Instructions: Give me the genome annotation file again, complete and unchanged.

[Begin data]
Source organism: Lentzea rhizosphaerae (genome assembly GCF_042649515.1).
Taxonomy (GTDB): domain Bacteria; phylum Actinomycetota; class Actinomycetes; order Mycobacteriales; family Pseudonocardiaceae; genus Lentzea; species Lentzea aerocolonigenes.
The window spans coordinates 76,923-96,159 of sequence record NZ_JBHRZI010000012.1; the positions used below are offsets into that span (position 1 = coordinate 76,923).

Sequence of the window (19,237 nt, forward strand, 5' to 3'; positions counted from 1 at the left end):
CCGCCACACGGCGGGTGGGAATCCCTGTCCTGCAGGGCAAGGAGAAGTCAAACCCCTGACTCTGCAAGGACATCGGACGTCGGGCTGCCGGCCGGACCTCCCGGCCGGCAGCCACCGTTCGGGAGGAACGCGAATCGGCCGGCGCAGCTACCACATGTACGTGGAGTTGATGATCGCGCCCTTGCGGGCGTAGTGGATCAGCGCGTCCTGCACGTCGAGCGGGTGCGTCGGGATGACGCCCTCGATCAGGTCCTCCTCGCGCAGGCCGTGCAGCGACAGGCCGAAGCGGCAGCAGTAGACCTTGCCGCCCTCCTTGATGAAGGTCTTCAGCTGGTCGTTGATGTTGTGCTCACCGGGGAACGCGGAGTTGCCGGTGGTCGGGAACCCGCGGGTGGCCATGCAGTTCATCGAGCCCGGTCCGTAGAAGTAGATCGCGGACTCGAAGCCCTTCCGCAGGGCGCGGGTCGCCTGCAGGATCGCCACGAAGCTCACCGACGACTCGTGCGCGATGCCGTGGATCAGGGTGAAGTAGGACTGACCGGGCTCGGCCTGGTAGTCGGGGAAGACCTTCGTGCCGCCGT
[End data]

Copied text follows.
Source organism: Lentzea rhizosphaerae (genome assembly GCF_042649515.1).
Taxonomy (GTDB): domain Bacteria; phylum Actinomycetota; class Actinomycetes; order Mycobacteriales; family Pseudonocardiaceae; genus Lentzea; species Lentzea aerocolonigenes.
The window spans coordinates 76,923-96,159 of sequence record NZ_JBHRZI010000012.1; the positions used below are offsets into that span (position 1 = coordinate 76,923).

Sequence of the window (19,237 nt, forward strand, 5' to 3'; positions counted from 1 at the left end):
CCGCCACACGGCGGGTGGGAATCCCTGTCCTGCAGGGCAAGGAGAAGTCAAACCCCTGACTCTGCAAGGACATCGGACGTCGGGCTGCCGGCCGGACCTCCCGGCCGGCAGCCACCGTTCGGGAGGAACGCGAATCGGCCGGCGCAGCTACCACATGTACGTGGAGTTGATGATCGCGCCCTTGCGGGCGTAGTGGATCAGCGCGTCCTGCACGTCGAGCGGGTGCGTCGGGATGACGCCCTCGATCAGGTCCTCCTCGCGCAGGCCGTGCAGCGACAGGCCGAAGCGGCAGCAGTAGACCTTGCCGCCCTCCTTGATGAAGGTCTTCAGCTGGTCGTTGATGTTGTGCTCACCGGGGAACGCGGAGTTGCCGGTGGTCGGGAACCCGCGGGTGGCCATGCAGTTCATCGAGCCCGGTCCGTAGAAGTAGATCGCGGACTCGAAGCCCTTCCGCAGGGCGCGGGTCGCCTGCAGGATCGCCACGAAGCTCACCGACGACTCGTGCGCGATGCCGTGGATCAGGGTGAAGTAGGACTGACCGGGCTCGGCCTGGTAGTCGGGGAAGACCTTCGTGCCGCCGT